The days when flags were only produced by traditional cut & sew methods are now a long way behind us. Whilst this method often produced superbly crafted flags the process could be long and involved, especially with more intricate and complicated designs and used the expertise of many different members of staff.
Then with the availability of screen-printing inks which were capable of producing strong colours on both woven & knitted polyesters it meant that flag printing started to become a more automated process with repeatability and labour saving at its core. Silk-screen flag printing still has the ability to produce 100% show-through of colour and exact details on standard polyester flag fabrics but is now less favoured due to its space requirements and the high set-up costs in producing the individual screens especially on short runs.
More recently with the advent of digital-print technology flag printing is still a key requirement in order to satisfy the constant demand for national, corporate and promotional flags. Polyesters remain the best media for both outdoor & indoor prints due to their exceptional light and wet fastness capabilities and are quite robust in most locations giving good service. If you compared the results achieved just 10 years ago you would soon see that today’s digital flag printing produces absolutely staggering colours, fine line detail and total show-through.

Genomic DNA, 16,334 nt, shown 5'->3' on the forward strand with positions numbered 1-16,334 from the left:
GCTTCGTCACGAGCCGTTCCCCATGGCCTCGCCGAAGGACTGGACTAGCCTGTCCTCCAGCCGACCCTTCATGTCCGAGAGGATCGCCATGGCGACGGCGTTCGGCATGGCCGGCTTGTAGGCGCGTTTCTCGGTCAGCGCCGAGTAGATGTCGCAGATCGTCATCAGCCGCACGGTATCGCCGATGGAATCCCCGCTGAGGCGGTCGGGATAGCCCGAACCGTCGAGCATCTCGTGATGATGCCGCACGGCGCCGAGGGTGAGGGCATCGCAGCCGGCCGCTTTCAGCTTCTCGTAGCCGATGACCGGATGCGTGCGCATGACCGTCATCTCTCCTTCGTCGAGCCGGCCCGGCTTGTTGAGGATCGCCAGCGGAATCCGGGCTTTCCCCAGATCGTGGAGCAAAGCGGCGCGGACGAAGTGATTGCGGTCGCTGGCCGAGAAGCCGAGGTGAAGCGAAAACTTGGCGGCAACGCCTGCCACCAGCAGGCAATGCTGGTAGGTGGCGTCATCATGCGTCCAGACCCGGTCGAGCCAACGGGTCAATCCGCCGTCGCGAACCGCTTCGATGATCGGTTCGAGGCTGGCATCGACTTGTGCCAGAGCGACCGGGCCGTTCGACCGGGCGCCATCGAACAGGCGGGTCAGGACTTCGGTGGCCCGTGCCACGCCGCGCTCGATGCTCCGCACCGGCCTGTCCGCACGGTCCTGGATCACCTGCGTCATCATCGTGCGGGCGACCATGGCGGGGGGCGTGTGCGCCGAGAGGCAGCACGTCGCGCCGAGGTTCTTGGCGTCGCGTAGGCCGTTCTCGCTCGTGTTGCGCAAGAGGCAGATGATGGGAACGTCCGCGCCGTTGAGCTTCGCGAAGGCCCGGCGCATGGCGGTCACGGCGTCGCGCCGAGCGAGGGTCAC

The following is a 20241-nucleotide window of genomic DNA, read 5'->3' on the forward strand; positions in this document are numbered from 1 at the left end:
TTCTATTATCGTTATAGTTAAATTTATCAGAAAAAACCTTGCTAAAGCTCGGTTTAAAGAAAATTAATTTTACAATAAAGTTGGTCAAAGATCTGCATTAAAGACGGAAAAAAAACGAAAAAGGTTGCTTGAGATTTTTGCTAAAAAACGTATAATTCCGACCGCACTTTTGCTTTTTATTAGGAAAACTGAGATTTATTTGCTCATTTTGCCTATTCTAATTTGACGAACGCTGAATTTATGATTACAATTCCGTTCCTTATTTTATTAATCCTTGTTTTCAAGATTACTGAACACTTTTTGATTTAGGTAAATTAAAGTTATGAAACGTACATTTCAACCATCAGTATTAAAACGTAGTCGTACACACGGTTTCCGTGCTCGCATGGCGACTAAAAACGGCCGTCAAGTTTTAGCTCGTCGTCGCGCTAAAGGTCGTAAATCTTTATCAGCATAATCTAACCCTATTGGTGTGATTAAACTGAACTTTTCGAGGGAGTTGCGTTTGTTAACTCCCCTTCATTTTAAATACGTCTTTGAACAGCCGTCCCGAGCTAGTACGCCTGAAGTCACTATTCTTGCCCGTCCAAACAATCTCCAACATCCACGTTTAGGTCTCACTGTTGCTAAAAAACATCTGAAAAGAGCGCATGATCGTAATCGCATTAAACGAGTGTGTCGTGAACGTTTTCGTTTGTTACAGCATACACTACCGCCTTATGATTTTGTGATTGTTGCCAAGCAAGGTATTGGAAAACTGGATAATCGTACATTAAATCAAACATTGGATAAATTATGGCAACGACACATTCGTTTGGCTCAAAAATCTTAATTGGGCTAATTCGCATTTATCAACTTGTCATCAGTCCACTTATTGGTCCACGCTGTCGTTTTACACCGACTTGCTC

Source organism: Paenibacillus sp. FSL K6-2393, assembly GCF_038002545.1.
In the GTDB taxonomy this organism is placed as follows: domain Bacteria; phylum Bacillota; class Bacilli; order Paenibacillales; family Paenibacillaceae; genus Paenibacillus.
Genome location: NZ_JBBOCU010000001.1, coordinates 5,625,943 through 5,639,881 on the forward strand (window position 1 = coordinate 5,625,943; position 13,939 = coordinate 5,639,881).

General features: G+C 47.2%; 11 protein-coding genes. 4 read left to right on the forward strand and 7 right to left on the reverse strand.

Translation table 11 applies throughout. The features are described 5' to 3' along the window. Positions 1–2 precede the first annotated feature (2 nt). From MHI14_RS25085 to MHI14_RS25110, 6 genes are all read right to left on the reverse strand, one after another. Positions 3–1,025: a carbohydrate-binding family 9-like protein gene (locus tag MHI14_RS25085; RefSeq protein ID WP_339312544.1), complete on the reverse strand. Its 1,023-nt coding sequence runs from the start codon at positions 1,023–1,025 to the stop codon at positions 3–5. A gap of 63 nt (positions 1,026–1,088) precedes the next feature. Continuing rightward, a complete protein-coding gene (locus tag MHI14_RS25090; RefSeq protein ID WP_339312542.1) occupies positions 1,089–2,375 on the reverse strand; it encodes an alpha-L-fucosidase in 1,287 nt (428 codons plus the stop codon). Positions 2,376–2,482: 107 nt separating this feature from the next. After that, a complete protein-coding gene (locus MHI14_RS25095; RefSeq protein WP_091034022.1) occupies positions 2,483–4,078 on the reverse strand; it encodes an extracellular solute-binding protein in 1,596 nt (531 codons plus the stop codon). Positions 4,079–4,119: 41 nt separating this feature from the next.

These improvements are the result of a combination of factors. Great amounts of research and development time have been spent in producing better inks. Significant advances have also been made with both head technology and profiling. These improvements have been supported by the introduction of new and better pre-treatments being applied to polyesters used for flag printing. For example, the Brook7 pre-treatment available on most of the fabrics forming Brook International’s Tropikal – created for colour – range ensures that brilliant, vibrant colours are achieved on dye-sublimation, UV and Latex printers.
Flag printing is now and will continue to remain one of the prime activities for most of today’s flag-makers and digital printers at a time when the opportunity to produce superb results has never been better.
Article by Chris Drury